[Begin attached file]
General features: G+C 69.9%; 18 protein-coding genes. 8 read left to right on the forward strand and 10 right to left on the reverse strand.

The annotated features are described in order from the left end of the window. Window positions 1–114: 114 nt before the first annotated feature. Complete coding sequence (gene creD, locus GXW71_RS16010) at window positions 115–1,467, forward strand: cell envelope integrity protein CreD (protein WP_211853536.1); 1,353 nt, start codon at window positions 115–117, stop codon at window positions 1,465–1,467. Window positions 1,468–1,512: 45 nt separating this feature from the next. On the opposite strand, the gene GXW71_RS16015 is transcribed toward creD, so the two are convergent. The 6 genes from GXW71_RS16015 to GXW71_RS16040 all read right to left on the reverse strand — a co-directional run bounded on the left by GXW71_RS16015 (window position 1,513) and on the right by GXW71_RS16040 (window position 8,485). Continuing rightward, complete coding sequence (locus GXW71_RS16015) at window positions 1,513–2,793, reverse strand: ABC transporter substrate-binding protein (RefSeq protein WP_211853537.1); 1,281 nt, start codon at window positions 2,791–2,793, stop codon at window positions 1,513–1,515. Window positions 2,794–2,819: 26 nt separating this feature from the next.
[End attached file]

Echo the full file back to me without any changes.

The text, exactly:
General features: G+C 69.9%; 18 protein-coding genes. 8 read left to right on the forward strand and 10 right to left on the reverse strand.

The annotated features are described in order from the left end of the window. Window positions 1–114: 114 nt before the first annotated feature. Complete coding sequence (gene creD, locus GXW71_RS16010) at window positions 115–1,467, forward strand: cell envelope integrity protein CreD (protein WP_211853536.1); 1,353 nt, start codon at window positions 115–117, stop codon at window positions 1,465–1,467. Window positions 1,468–1,512: 45 nt separating this feature from the next. On the opposite strand, the gene GXW71_RS16015 is transcribed toward creD, so the two are convergent. The 6 genes from GXW71_RS16015 to GXW71_RS16040 all read right to left on the reverse strand — a co-directional run bounded on the left by GXW71_RS16015 (window position 1,513) and on the right by GXW71_RS16040 (window position 8,485). Continuing rightward, complete coding sequence (locus GXW71_RS16015) at window positions 1,513–2,793, reverse strand: ABC transporter substrate-binding protein (RefSeq protein WP_211853537.1); 1,281 nt, start codon at window positions 2,791–2,793, stop codon at window positions 1,513–1,515. Window positions 2,794–2,819: 26 nt separating this feature from the next.